Has a commercial caught your attention in the last week? Did you watch any documentaries on Netflix? Stream any YouTube videos? Even if you answered no to all of the above, you were likely pulled into a social media video vortex — maybe without even realizing it — for at least a few minutes.
Video has become inescapable on social platforms in recent years. Our Video Department creates pieces for these platforms and more to help brands communicate with their audiences and capture attention. In fact, 85 percent of businesses use video in their marketing plan — a number that’s likely to continue to grow.
It’s such a captivating medium because it plays to your visual and auditory senses. Because we’re using so many tools at once — music, visuals, lighting, emotion and more.
“It’s such a captivating medium because it plays to your visual and auditory senses,” said Nathan McNurlen, Trilix’s post-production video director. “Because we’re using so many tools at once — music, visuals, lighting, emotion and more — the audience doesn’t need to work very hard to absorb the story.”
In a new series of Journals, we’re taking you behind the scenes to see how our Video Department creates their masterpieces. For this first installment, we’ll walk you through what our team does before the cameras start rolling.
The key to an effective video and a smooth shoot is extensive preproduction planning. However, the planning process is as diverse as the client and their objective.
“Sometimes our clients aren’t as familiar with video marketing, so we have more extensive conversations about what they want to achieve,” said Sydney Dhabalt, producer and editor. “Other times, we’re just helping mold a client’s established vision.”
We always begin by talking to clients about their goals. Some want to highlight a specific product, initiative or milestone while others want to showcase company culture or feature something else entirely. Once our team understands the objectives, we start to consider the video formats we’ll produce. Some want a series of short videos to share over social media, others want a commercial to broadcast on TV and in digital ads, and others still may want a longer piece for their YouTube channel or website.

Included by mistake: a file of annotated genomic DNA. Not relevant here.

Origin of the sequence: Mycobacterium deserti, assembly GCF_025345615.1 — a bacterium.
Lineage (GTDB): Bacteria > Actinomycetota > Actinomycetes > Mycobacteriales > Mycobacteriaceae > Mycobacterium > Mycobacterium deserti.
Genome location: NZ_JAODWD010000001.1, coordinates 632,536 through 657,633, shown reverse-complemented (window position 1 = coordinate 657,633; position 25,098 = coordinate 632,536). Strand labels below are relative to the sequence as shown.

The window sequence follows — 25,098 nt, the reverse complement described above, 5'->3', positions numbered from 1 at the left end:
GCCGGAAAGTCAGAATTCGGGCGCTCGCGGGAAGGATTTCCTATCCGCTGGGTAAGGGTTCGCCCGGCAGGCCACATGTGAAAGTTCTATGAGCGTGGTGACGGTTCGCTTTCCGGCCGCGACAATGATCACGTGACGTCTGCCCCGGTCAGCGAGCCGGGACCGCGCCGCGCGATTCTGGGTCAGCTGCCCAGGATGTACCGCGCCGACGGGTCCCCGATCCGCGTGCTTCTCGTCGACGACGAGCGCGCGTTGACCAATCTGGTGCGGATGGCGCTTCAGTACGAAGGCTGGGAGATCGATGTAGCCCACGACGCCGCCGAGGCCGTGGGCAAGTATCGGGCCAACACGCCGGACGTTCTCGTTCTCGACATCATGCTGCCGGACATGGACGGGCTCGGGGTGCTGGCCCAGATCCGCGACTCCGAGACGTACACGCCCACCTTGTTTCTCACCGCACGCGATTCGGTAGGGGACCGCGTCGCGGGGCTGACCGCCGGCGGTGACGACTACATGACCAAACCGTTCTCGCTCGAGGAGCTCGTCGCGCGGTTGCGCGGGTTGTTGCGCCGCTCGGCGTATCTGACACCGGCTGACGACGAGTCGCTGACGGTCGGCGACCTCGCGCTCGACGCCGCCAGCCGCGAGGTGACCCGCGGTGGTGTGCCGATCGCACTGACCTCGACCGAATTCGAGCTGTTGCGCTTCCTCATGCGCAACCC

The ability to repurpose the footage from one shoot across multiple platforms is another way brands can benefit from using video. For instance, one three-minute video can be hosted on a business’ website, shared with media and stakeholders, viewed during an internal meeting and pared into shorter clips for social platforms.
Once we’ve outlined the client’s goals, it’s time to talk about style and determine who the video subjects will be. For some projects, company officials and employees are the main stars while other videos require hired talent. We want to ensure whoever is the main storyteller in the piece best represents the video’s purpose.
There are a thousand different ways you can shoot the same topic.
“There are a thousand different ways you can shoot the same topic,” said James Drescher, senior producer and cinematographer. “If a client has a new product line, we could shoot a customer testimonial; an in-depth look at how the product is developed, featuring employees; a scripted video with a voiceover; or a combination. The key is finding the best, most compelling way to tell the story.”
Once we define the goal of the piece and determine format and participants, we may start writing scripts for voiceovers, gathering photography and developing graphics to layer into the piece before shooting.
An online tool helps us plan interviews with clients, create storyboards to visualize the final product before shooting and editing footage, and schedule shoots. For some shoots, we travel multiple hours or even days to capture footage. We may schedule several interviews with subjects on the same day while capturing b-roll footage of their workplaces. Some videos, such as a 26-minute documentary we produced about the Jolly Holiday Lights fundraiser, require months of preproduction to plan interviews. For this particular video, we interviewed more than 15 participants. Having an online tool means we can easily share schedules with our team members, clients and any hired talent.
It’s so helpful to share those storyboards and schedules with clients before the shoot. It helps us make sure we’re all on the same page with the look and feel of the video.
“It’s so helpful to share those storyboards and schedules with clients before the shoot,” Sydney said. “It helps us make sure we’re all on the same page with the look and feel of the video. We also can make sure that we’re getting the exact shots we need on shoot days.”
No matter the objective, one thing is clear: preproduction helps a video tell the full story.
“If we skip preproduction and go straight to production, how do we know what we’re shooting is worthwhile?” James said. “If we take the time to plan our story during preproduction, the shooting process is much smoother, and our video editors will create a much more cohesive piece.”
Interested in learning more about how our team creates award-winning videos? Stay tuned for the second installment of our Behind the Scenes series where we’ll detail production.